Pools can make a summer day a glorious experience, but they present a serious hazard. More than 3,500 people in the US drown in them every year. That’s 10 a day. Drowning is the fifth leading cause of unintentional injury death in the country.

That’s why I’ve thought up the Otari, a small submarine drone that would help babies, children, adults, and even pets at risk of drowning in a pool. The size of a lifebuoy, it uses water turbines to move around and airbags to raise the person out of the water.

Charles Bombardier


A mechanical engineer and a member of the family whose aerospace and transportation company builds trains, planes, and more, Bombardier’s at his best when he ignores pesky things like budgets, timelines, and contemporary physics. Since 2013, he’s run a blog cataloging more than 200 concepts, each a fantastic, farfetched new way for people to travel through land, air, water, and space. His ideas are out there, but it’s Bombardier’s sort of creative thinking that keeps us moving forward.

The Otari would run on a battery, recharged by wireless electricity or by the sun. It would use small water jet turbines to cruise around the bottom of the pool, and monitor and navigate its surroundings with sonar and cameras. LED lights would make spotting things easier at night. It could work autonomously, or when triggered by a human wielding a smartphone app.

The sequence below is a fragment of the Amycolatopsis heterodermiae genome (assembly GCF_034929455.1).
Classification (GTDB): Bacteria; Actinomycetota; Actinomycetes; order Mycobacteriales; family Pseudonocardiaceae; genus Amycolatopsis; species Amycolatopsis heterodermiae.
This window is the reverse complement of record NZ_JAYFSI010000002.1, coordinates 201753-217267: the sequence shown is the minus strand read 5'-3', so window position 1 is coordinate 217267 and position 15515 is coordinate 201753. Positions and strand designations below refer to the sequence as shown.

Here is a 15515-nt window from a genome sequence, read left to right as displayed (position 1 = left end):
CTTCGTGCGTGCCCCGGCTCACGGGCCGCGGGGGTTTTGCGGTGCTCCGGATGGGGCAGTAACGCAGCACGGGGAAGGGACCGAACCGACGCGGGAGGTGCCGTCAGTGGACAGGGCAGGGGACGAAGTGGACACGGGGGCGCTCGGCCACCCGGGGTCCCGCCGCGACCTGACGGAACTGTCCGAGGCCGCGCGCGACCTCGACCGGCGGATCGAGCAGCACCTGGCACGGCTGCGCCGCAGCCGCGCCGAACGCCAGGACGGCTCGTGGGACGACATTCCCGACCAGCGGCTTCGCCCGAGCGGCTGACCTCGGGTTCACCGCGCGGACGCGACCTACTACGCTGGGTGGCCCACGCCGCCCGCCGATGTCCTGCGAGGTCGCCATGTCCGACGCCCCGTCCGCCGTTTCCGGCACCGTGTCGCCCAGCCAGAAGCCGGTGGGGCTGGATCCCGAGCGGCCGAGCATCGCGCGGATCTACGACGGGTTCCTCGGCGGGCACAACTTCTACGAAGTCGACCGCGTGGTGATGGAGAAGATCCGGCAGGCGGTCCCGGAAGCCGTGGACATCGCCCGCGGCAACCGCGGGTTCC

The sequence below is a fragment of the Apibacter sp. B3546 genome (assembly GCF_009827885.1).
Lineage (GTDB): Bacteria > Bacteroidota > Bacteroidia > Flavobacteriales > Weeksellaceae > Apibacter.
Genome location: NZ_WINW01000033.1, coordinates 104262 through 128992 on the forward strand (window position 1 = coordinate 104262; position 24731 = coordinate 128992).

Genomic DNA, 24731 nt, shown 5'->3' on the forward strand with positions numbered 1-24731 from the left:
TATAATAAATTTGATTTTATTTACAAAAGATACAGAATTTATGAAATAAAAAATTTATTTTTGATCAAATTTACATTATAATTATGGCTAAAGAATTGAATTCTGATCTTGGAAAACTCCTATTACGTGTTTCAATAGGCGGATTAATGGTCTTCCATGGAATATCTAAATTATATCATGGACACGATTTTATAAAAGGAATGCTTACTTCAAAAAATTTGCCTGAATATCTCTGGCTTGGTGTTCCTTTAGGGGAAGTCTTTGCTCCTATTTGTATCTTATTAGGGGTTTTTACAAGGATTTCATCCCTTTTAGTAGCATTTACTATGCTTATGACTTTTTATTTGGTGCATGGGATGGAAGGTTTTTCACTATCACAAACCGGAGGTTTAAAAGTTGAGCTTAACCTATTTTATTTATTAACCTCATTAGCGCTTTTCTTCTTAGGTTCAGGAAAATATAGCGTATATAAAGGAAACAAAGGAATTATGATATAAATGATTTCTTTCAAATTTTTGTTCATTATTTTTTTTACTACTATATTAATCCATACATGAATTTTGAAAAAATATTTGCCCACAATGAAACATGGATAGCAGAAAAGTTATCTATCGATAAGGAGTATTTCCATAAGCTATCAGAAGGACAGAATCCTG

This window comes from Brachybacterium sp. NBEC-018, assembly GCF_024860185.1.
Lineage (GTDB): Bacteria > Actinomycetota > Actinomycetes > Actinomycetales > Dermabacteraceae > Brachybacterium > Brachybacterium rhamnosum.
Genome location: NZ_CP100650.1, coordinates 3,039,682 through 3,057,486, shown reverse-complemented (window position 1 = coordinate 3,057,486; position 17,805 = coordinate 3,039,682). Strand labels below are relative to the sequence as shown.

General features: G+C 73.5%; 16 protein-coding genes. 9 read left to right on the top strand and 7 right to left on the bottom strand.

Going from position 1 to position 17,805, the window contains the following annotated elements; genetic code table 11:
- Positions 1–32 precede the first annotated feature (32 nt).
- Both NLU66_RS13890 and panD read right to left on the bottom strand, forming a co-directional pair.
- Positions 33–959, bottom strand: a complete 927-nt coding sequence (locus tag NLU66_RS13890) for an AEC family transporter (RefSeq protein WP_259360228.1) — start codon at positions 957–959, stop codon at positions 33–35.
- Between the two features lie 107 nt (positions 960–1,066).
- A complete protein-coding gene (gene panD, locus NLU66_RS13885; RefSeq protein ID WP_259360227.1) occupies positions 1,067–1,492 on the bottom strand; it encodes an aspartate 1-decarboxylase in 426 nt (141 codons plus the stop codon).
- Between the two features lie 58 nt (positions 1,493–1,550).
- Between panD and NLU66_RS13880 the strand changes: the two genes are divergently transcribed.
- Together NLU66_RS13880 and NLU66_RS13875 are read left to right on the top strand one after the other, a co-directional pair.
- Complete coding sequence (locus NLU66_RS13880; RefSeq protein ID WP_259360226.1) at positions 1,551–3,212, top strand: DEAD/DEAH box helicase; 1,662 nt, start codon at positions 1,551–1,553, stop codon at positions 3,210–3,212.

Today’s pool alarms can warn you when someone falls into the water, but do nothing to assist whoever’s in distress. The Otari would have no such limitation, reaching the person within a few seconds.

The aquatic drone’s key feature would be its side airbags. In an emergency, the Otari would simultaneously send an alert to the owner’s phone and jump into action, positioning itself under the person and activating two airbags (or more as needed) to raise the distressed him to the surface rapidly and safely.

OtariIL.jpgRay Mattison

The strobing LED light and an alarm on the device or the user’s tablet or smartphone would attract people nearby.

I believe the Otari would be great for use in private homes as well as larger resort pools, where lifeguards could direct it. There are millions of pools around the world, so there is a market for such a device, and the technology to build it already exists. So let’s take the plunge.

I would like to thank Ray Mattison from Design Eye-Q who created the renderings of the Otari concept. Based in Minnesota, Ray studied at the College for Creative Studies, and he has worked for Cirrus Aircraft and Exodus Machines. He also created the images of the Icarus wingless aircraft and the Skreemr supersonic aircraft.

Link to original:  

Let’s Patrol Our Pools With Aquatic Drone Lifeguards